On Tuesday, October 15, the Climate Action team had their “Bike,
Walk, Bus” event on campus, where we had prizes for people that commuted to school cleanly. The goal for this whole event was to encourage people to take advantage of all of the alternative means of transportation that can be found in the Durango area. Through informally questioning people on campus, we found some didn’t have a Durango Transit sticker on the back of their Skycard, which inhibits them from taking the transit and is making them lose money. As a transit bus pass is purchased through student fees, by not using it, one is in turn losing money. We registered students at our table with Durango Transit, furthering clean commuting practices and helping students to take advantage of the transit service available to them.
The big attraction for our Climate Action table was the “Bike Blender,” provided to us by Turtle Lake Refuge. This seemed to be a main attractor and good selling point to people in passing. We peaked the passerby’s interest in our Bike, Walk, Bus event by offering free samples of smoothie, trying to get across the message that self-powered pedaling reaped large rewards. One of the pitches we used to get people to participate was, “Burn calories to make your food!”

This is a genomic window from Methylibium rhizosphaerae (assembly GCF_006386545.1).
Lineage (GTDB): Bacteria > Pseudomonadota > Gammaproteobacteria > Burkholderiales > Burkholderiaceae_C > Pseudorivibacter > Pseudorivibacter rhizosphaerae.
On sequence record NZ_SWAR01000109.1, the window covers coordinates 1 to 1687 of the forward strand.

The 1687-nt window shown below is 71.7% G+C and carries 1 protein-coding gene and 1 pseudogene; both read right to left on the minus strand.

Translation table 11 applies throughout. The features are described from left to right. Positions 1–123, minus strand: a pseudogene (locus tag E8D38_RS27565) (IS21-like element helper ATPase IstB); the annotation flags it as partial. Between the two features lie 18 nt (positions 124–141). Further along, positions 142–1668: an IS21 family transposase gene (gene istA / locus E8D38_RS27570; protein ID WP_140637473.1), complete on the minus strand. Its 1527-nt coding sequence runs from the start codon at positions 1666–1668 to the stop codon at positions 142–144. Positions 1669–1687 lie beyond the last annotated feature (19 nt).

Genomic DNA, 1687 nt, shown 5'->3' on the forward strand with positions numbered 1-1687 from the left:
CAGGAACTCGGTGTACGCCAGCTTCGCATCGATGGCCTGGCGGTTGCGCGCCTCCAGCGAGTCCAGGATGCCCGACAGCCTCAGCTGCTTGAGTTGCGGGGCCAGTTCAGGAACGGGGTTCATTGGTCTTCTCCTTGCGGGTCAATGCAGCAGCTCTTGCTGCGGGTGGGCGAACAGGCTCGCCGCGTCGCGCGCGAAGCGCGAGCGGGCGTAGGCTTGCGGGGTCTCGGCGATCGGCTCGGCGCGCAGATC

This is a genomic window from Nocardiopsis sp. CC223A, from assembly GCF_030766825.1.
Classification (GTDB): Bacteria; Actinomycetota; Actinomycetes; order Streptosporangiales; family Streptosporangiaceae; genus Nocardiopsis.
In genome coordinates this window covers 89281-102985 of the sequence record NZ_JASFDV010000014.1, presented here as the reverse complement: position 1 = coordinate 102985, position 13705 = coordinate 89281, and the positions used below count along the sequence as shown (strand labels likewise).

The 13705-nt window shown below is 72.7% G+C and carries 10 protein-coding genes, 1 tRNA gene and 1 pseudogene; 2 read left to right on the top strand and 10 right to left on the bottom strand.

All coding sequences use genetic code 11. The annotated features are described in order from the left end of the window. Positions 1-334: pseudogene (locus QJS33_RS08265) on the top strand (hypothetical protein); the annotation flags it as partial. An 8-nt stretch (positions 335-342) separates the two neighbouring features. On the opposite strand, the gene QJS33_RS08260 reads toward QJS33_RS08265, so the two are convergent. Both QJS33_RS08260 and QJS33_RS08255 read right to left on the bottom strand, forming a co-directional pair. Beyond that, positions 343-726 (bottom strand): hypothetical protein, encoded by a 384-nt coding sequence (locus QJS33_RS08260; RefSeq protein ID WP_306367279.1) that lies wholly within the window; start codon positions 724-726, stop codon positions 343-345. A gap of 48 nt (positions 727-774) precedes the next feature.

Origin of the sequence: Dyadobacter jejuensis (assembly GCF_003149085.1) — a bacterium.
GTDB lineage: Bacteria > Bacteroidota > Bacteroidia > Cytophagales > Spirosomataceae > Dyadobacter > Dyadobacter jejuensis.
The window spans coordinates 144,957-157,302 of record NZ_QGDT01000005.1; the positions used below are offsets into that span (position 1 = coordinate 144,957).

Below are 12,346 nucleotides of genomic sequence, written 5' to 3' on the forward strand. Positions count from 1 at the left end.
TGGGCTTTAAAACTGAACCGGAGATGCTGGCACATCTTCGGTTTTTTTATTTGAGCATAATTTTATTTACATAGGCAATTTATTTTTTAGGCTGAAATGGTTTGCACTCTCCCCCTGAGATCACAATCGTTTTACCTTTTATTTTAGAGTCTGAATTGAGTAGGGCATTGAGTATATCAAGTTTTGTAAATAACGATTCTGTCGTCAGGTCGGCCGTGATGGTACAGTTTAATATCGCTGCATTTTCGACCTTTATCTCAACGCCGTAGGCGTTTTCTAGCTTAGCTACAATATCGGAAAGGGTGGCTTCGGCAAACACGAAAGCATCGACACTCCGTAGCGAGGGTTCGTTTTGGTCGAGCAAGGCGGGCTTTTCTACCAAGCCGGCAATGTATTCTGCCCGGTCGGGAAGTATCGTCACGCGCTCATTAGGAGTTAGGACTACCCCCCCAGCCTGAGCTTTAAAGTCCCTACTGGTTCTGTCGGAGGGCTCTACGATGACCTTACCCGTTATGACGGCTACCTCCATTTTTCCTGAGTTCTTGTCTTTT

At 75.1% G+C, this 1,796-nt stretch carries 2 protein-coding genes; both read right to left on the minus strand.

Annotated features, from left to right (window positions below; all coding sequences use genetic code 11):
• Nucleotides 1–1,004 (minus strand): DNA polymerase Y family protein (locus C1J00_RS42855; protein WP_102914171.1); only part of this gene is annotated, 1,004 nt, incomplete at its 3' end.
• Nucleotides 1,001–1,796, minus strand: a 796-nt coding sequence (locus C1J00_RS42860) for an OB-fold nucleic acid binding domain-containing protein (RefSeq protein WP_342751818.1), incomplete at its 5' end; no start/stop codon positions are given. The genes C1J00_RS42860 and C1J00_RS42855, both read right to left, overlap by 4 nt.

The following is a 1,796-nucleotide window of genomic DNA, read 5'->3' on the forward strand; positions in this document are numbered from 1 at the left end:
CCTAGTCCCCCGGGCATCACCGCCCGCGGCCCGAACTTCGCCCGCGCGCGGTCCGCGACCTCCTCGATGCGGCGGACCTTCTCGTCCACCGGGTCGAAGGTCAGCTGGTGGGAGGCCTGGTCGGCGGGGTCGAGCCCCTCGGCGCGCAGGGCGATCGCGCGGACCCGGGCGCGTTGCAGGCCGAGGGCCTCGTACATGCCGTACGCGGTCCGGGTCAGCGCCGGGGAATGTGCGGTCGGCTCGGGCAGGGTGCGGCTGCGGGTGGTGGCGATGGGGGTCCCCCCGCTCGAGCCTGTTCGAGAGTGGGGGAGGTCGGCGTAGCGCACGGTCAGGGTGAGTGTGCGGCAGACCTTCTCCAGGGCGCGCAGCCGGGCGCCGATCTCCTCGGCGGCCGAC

We tried to demonstrate how the energy of self-powering the blender was a simple investment of one’s energy, which is the same with choosing to clean commute. A raffle included clean commuters who signed up at the table; those picked were able to receive giveaways such as helmets for skateboarding, snowboarding and bike riding, all thanks to the organization, Gray Matters. This was another hook in order for us to relay educational information of the need to commute sustainably, emphasizing it can be an easy process. We also explained that even if no other option is available to get to school but driving one’s own car to campus, at least find ways to carpool.
Throughout the day of tracking, we saved 452 pounds of carbon based on those who clean commuted and participated in the event. We had 120 bikers, 72 bus goers, 88 walkers, 132 carpoolers and 40 that were classified as other means, such as skate and long boarders, and those who just enjoy rollerblading. Considering this was the first occurrence of this event, the amount of people that participated were a great turnout.
By Dylan Malewska, Climate Action Team member